ALL PHOTOS: Jeff Brown
“We wanted it to look like a repurposed commercial vessel from the beginning,” say the owners of Scout. “We plan on doing world cruising anywhere and everywhere that’s safe for us, our crew, and our dogs, including far reaches and uncommon locales.” Equally important, “We wanted the overall appearance to look slightly sinister, betrayed by the bright, whimsical yellow accents.” These descriptions only begin to describe the 209-foot (63.72-meter), ice-classed megayacht that Hakvoort Shipyard built for these experienced cruisers.
Delivered last year, Scout is the pride of a couple who previously owned traditional yachts. Their prior yachts offered advantages, such as long range and a 12-person capacity. Their most recent yacht, a 148-footer (45-meter) from RMK Marine, also had a notable color scheme. Specifically, she had a Shark Gray and Sunshine Yellow combination. While the owners liked all of these, they wanted more: a true explorer. “We wanted something with greater range, stability, and capability,” the owners explain.
And, they were confident they would get exactly that from the design and build teams. They selected Hakvoort, Diana Yacht Design, and H2 Yacht Design for their respective reputations and skills. Scout’s scale, functionality, and looks—including tenders exposed forward on deck—resulted from close cooperation among the owners, the naval architects at Diana Yacht Design, and the owners’ build team from Fraser Yachts. Thanks to the design studio and Hakvoort, Scout has a reported 4,800-nautical-mile range at 12 knots, under Caterpillar power. Also, as noted above, her steel hull is ice-classed, for safer navigation in some icy conditions.
The owners had a strong vision for the interior of Scout, too. Particularly, the owners drew inspiration from Verne’s fictional submarine Nautilus, Lang’s movie Metropolis, Fleming’s various villains’ lairs. Oh, and don’t forget a healthy dose of Warner Brothers’ Looney Tunes, either. For most people, that would sound crazy, but “all of these ingredients have styles very appealing to us and play against each other in a way that is entertaining and unexpected,” the owners assert.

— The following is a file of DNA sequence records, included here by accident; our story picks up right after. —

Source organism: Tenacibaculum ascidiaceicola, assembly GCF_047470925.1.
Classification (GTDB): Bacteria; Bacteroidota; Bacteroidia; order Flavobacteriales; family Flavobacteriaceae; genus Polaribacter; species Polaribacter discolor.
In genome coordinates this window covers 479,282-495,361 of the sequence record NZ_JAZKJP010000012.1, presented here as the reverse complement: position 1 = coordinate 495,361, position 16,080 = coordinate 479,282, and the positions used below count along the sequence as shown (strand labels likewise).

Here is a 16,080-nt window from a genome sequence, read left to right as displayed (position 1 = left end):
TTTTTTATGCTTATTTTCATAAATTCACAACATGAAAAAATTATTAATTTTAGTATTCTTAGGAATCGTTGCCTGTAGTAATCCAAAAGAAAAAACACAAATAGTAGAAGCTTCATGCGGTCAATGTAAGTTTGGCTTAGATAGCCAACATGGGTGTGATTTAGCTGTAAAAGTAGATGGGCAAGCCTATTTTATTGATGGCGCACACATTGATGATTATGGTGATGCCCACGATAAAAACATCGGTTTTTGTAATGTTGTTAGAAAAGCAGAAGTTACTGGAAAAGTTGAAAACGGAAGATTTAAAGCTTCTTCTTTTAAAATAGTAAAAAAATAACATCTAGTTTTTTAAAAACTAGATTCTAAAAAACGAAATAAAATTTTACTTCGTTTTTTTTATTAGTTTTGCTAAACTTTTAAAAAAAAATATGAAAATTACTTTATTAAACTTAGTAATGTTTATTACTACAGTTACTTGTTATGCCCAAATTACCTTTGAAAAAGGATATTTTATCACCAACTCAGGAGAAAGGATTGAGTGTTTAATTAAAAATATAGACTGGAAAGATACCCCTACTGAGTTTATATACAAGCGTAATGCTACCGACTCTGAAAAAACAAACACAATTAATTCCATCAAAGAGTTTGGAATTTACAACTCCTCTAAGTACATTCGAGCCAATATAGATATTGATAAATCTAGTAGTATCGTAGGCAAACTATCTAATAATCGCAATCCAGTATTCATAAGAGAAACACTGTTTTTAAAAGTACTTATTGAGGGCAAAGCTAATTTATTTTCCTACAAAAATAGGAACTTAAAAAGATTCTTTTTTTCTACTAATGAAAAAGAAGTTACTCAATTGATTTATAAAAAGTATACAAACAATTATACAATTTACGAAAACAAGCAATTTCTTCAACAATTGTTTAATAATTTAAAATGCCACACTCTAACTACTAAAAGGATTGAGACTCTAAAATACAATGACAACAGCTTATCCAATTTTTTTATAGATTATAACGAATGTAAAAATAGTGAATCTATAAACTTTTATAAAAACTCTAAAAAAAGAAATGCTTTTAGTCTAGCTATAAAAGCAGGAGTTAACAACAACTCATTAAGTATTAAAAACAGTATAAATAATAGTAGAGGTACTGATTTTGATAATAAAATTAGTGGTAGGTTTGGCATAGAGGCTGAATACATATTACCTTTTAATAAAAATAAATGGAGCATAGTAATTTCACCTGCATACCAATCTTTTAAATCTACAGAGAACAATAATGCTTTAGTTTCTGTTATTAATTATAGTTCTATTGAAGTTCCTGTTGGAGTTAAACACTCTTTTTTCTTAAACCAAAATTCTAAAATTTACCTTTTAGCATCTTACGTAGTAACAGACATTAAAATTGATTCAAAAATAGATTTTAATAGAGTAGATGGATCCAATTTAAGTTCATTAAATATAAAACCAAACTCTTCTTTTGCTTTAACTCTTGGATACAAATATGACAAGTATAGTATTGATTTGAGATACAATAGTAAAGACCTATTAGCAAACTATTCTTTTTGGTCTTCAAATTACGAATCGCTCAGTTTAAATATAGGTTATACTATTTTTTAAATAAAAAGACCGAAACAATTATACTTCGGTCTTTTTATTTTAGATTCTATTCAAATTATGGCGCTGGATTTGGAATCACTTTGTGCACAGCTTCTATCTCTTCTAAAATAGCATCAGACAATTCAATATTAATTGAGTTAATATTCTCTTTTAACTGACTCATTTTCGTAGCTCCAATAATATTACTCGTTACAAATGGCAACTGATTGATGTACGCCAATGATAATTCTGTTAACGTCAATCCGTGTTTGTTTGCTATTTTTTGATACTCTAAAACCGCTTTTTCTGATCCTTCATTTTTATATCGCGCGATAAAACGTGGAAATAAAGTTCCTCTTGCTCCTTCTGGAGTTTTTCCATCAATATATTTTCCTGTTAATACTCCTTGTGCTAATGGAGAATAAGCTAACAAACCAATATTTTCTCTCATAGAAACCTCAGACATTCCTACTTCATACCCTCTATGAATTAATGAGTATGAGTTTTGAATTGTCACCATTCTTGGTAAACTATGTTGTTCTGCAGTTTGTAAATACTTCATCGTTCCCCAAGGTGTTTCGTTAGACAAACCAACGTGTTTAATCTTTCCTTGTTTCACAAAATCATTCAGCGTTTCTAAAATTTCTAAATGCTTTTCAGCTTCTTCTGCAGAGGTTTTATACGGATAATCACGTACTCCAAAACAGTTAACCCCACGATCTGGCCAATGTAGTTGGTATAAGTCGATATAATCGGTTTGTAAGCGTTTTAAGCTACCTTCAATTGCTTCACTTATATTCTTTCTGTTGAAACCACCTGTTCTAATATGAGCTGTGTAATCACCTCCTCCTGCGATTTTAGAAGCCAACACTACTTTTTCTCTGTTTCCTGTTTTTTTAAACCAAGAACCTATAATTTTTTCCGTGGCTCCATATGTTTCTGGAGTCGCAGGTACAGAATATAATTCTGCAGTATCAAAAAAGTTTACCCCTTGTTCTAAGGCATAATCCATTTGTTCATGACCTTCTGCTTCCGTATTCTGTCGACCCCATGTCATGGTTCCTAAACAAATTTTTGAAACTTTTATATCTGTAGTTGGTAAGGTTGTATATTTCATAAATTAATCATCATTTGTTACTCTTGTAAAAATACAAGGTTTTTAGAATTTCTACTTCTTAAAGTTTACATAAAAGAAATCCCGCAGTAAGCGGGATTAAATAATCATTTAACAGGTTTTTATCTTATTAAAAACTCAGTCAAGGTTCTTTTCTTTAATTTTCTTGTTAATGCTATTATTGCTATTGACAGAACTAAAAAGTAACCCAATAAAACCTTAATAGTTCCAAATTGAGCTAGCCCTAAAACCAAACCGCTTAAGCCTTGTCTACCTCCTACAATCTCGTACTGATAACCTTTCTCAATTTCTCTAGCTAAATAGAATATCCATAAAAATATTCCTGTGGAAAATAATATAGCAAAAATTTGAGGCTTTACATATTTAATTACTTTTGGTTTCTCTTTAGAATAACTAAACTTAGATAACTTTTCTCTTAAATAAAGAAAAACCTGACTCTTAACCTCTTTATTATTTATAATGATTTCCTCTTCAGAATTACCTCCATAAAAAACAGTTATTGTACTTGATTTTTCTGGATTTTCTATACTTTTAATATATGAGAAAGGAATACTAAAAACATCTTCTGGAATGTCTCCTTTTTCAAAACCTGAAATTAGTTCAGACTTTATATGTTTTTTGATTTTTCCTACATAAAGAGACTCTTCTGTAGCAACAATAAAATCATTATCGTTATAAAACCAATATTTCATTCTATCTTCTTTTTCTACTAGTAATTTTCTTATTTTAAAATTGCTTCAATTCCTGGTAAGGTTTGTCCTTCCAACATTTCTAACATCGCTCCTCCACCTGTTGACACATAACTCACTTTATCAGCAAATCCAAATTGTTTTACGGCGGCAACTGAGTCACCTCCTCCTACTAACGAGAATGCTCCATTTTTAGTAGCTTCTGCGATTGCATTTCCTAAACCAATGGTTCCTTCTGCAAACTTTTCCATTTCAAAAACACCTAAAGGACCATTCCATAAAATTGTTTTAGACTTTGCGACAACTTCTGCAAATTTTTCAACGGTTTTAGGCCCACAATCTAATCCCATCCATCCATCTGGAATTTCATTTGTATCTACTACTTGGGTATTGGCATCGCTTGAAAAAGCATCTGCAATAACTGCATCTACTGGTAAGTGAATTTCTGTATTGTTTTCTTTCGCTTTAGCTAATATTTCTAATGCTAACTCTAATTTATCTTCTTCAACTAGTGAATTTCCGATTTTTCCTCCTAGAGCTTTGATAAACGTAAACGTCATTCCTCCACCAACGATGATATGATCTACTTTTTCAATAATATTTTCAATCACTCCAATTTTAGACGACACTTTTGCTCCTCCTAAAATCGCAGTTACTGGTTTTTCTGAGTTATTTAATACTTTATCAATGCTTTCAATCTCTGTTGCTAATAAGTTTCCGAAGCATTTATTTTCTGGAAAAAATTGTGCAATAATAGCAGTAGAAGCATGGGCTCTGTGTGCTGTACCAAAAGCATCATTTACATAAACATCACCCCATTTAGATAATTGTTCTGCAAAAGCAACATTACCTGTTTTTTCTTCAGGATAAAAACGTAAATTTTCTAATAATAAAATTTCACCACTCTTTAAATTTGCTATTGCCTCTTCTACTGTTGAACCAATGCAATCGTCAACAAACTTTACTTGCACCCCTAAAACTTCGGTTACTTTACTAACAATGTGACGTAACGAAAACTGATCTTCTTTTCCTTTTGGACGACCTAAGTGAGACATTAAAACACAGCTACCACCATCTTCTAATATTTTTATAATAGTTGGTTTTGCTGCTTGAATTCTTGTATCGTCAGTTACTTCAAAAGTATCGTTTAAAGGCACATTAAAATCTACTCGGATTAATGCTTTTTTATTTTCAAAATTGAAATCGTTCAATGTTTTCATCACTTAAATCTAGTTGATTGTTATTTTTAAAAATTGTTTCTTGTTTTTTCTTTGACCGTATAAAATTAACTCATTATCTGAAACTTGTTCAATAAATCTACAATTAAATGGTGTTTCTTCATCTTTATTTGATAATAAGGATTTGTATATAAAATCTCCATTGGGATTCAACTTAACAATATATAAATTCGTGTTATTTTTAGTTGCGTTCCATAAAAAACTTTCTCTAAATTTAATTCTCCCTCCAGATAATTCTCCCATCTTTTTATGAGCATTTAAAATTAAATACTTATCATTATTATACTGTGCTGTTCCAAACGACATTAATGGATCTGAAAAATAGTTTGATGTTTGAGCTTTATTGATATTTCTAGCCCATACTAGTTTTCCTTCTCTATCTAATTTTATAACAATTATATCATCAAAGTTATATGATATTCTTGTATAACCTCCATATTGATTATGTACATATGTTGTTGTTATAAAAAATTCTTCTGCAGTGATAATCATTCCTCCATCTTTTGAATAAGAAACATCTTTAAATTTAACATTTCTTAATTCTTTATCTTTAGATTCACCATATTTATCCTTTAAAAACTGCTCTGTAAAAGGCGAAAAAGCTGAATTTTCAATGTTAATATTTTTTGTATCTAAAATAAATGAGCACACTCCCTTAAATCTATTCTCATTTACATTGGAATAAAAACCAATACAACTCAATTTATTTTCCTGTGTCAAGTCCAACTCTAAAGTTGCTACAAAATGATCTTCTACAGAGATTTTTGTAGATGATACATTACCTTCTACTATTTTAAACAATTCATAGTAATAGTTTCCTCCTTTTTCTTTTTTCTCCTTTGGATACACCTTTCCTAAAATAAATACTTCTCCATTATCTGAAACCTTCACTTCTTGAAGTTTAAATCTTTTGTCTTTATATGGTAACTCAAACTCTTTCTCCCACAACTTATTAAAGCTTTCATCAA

Jonny Horsfield of H2 Yacht Design was taken aback at first by the requests. “The design is a little off-the-wall—we’ve never done anything like this before,” he says. But, he considers the result “one of the most interesting projects of my career.” From stairways with a heavy-duty, industrial aesthetic to a main-deck alfresco bar with vent-like detailing, the decor is attention-grabbing. Even where artwork of sea creatures or Bond girls adorns walls, nothing looks kitschy. From the four guest staterooms on the main deck to the owners’ deck above, each area has its own personality, too.
While features like the interactive LCD ceiling in the saloon (above) are fascinating, the owners most adore the sundeck, observation lounge, and greenhouse. “The sundeck is where we spend the majority of our time onboard,” they say. “The observation lounge is a cozy and bright multi-functional area to retreat to when the weather keeps us indoors.” And the greenhouse? It’s their “man cave.”
“Our best experiences have been people’s reactions to the overall design, ease of use, and sheer presence,” the owners say. Equally important, the “outstanding crew, most of whom have been with us for several years, if not from the beginning of our yachting life,” have acclimated well to Scout.
So, what’s next? The owners intend to spend another summer season in New England, and then Canada. Their long-planned global voyages kick off next spring, following a transatlantic crossing to the British Isles. Scout will then cruise through the Med, and beyond.
“Beyond” being the operative word, of course.
Hakvoort Shipyard hakvoort.com
H2 Yacht Design h2yachtdesign.com
Diana Yacht Design dianayachtdesign.nl